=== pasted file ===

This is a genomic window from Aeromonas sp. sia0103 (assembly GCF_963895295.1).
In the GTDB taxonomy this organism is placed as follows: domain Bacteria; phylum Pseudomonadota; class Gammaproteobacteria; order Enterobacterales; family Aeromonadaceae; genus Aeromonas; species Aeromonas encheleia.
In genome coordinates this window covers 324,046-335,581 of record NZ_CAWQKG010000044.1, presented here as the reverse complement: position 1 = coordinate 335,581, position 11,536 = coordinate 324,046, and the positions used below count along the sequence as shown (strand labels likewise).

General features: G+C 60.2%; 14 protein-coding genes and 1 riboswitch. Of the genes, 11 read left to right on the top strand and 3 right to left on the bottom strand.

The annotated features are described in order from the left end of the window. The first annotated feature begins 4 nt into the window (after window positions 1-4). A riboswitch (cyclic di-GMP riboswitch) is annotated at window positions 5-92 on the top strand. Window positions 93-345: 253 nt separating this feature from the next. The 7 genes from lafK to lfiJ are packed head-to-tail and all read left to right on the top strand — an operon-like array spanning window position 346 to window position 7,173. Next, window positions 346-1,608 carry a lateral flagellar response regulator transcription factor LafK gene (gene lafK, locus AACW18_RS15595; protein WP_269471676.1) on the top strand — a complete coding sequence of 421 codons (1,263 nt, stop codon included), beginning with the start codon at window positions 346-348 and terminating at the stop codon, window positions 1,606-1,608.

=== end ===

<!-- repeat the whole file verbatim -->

This is a genomic window from Aeromonas sp. sia0103 (assembly GCF_963895295.1).
In the GTDB taxonomy this organism is placed as follows: domain Bacteria; phylum Pseudomonadota; class Gammaproteobacteria; order Enterobacterales; family Aeromonadaceae; genus Aeromonas; species Aeromonas encheleia.
In genome coordinates this window covers 324,046-335,581 of record NZ_CAWQKG010000044.1, presented here as the reverse complement: position 1 = coordinate 335,581, position 11,536 = coordinate 324,046, and the positions used below count along the sequence as shown (strand labels likewise).

General features: G+C 60.2%; 14 protein-coding genes and 1 riboswitch. Of the genes, 11 read left to right on the top strand and 3 right to left on the bottom strand.

The annotated features are described in order from the left end of the window. The first annotated feature begins 4 nt into the window (after window positions 1-4). A riboswitch (cyclic di-GMP riboswitch) is annotated at window positions 5-92 on the top strand. Window positions 93-345: 253 nt separating this feature from the next. The 7 genes from lafK to lfiJ are packed head-to-tail and all read left to right on the top strand — an operon-like array spanning window position 346 to window position 7,173. Next, window positions 346-1,608 carry a lateral flagellar response regulator transcription factor LafK gene (gene lafK, locus AACW18_RS15595; protein WP_269471676.1) on the top strand — a complete coding sequence of 421 codons (1,263 nt, stop codon included), beginning with the start codon at window positions 346-348 and terminating at the stop codon, window positions 1,606-1,608.